Moroccan on trial in Germany

He admits transferring money to terror suspect


HAMBURG, Germany - A Moroccan student charged with helping the Sept. 11 hijackers testified yesterday that he moved more than $2,000 from one suspected conspirator's bank account to another's but never asked why.

Mounir el Motassadeq, who is accused of belonging to a terrorist group and being an accessory to the deaths of 3,045 people in New York, the Washington area and western Pennsylvania, also acknowledged lying to investigators about not knowing a suspected suicide pilot because "I was afraid of admitting that."

If convicted, the 28-year-old electrical engineering student could receive a 15-year prison sentence. His trial, in its second day yesterday, is expected to last until spring.

Prosecutors accuse him of serving as a key logistics cog in the al-Qaida cell in Hamburg that planned much of the terrorist operation while its members were enrolled in German colleges. They say he funneled money that was used for pilot training and attended a terrorist training camp in Afghanistan.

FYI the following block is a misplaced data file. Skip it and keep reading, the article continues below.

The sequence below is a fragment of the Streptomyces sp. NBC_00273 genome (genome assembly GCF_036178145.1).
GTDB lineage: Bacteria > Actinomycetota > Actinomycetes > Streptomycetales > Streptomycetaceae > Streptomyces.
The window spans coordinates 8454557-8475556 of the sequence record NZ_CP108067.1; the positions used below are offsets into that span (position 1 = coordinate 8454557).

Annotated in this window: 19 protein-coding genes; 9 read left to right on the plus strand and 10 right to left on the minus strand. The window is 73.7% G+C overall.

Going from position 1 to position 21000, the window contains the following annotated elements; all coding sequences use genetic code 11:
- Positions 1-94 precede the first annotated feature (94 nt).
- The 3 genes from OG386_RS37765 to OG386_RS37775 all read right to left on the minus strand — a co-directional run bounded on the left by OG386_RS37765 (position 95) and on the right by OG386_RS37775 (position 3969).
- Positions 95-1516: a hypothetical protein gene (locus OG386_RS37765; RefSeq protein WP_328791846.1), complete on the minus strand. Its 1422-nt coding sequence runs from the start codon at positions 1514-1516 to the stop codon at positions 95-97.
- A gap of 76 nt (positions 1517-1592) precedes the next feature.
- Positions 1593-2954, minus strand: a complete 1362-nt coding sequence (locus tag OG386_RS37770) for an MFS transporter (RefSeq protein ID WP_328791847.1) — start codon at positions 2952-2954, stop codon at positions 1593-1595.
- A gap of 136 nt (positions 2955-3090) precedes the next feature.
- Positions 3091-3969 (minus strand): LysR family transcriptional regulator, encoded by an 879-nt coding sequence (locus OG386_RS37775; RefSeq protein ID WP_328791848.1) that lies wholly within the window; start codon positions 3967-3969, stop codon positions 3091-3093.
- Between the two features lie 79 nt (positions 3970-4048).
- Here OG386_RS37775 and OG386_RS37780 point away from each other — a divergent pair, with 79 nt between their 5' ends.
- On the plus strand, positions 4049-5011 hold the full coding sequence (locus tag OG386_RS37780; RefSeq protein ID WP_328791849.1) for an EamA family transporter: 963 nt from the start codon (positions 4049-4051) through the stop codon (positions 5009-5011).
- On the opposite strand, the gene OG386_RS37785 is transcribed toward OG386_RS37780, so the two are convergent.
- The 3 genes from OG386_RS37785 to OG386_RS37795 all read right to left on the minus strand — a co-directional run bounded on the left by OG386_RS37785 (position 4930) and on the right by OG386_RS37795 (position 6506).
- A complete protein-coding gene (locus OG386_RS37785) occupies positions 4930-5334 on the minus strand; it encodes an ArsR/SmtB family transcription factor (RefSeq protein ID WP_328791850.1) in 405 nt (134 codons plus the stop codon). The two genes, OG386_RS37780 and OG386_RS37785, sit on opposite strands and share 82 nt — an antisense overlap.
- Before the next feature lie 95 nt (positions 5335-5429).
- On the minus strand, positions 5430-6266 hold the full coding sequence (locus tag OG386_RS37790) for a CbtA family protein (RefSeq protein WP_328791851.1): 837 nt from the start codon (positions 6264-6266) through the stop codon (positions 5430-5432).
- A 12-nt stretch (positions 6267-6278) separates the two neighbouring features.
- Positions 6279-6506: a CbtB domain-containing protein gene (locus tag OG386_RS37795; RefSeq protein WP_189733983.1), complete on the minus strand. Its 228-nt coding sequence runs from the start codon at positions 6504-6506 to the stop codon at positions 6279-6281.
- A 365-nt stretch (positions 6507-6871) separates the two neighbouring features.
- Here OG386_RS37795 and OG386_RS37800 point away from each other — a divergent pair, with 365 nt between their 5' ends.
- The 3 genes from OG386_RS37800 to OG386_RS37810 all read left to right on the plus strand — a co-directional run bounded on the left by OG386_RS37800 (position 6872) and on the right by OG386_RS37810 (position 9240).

In court Tuesday, Motassadeq (Moh-tah-SAH-dek) conceded that in May 2000, he left for a three-week training camp near Kandahar, where he learned to shoot Kalashnikov assault rifles.

Yesterday, he acknowledged transferring money in August 2000 from the account of Marwan al Shehhi, who is thought to have piloted the second plane that struck the World Trade Center, to Ramzi Binalshibh, who is thought to have been a key organizer of the attacks.

Motassadeq said his trip to the Osama bin Laden training camp was motivated by an Islamic conviction that believers should know how to use weapons. He also said he had no clue what his friends were doing with the money he transferred.

Answering questions from the five-judge panel that will decide his guilt or innocence, Motassadeq said it was common for foreign students to have control over one another's bank accounts so that bills could be paid when one of them traveled.

The trial will continue next week.

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